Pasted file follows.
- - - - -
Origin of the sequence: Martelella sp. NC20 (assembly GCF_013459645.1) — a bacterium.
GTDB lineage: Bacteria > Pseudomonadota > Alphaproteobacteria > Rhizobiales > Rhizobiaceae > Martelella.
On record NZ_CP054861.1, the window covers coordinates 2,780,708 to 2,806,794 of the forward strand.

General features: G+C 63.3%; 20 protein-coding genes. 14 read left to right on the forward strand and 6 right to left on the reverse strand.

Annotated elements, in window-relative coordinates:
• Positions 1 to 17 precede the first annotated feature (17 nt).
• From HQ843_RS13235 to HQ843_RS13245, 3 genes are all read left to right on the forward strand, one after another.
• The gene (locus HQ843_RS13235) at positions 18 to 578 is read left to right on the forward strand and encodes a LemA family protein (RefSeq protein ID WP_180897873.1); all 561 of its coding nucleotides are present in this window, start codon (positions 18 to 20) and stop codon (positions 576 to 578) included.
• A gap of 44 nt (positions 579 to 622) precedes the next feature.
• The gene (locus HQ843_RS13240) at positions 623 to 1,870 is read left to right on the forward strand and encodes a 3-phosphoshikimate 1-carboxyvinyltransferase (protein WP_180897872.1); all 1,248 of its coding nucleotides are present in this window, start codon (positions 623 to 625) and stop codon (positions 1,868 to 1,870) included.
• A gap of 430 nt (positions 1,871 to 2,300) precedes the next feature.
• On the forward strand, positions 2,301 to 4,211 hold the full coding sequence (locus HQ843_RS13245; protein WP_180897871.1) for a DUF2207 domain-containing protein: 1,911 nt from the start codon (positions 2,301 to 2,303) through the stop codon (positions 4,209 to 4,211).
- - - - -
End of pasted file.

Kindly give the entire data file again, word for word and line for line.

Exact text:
Origin of the sequence: Martelella sp. NC20 (assembly GCF_013459645.1) — a bacterium.
GTDB lineage: Bacteria > Pseudomonadota > Alphaproteobacteria > Rhizobiales > Rhizobiaceae > Martelella.
On record NZ_CP054861.1, the window covers coordinates 2,780,708 to 2,806,794 of the forward strand.

General features: G+C 63.3%; 20 protein-coding genes. 14 read left to right on the forward strand and 6 right to left on the reverse strand.

Annotated elements, in window-relative coordinates:
• Positions 1 to 17 precede the first annotated feature (17 nt).
• From HQ843_RS13235 to HQ843_RS13245, 3 genes are all read left to right on the forward strand, one after another.
• The gene (locus HQ843_RS13235) at positions 18 to 578 is read left to right on the forward strand and encodes a LemA family protein (RefSeq protein ID WP_180897873.1); all 561 of its coding nucleotides are present in this window, start codon (positions 18 to 20) and stop codon (positions 576 to 578) included.
• A gap of 44 nt (positions 579 to 622) precedes the next feature.
• The gene (locus HQ843_RS13240) at positions 623 to 1,870 is read left to right on the forward strand and encodes a 3-phosphoshikimate 1-carboxyvinyltransferase (protein WP_180897872.1); all 1,248 of its coding nucleotides are present in this window, start codon (positions 623 to 625) and stop codon (positions 1,868 to 1,870) included.
• A gap of 430 nt (positions 1,871 to 2,300) precedes the next feature.
• On the forward strand, positions 2,301 to 4,211 hold the full coding sequence (locus HQ843_RS13245; protein WP_180897871.1) for a DUF2207 domain-containing protein: 1,911 nt from the start codon (positions 2,301 to 2,303) through the stop codon (positions 4,209 to 4,211).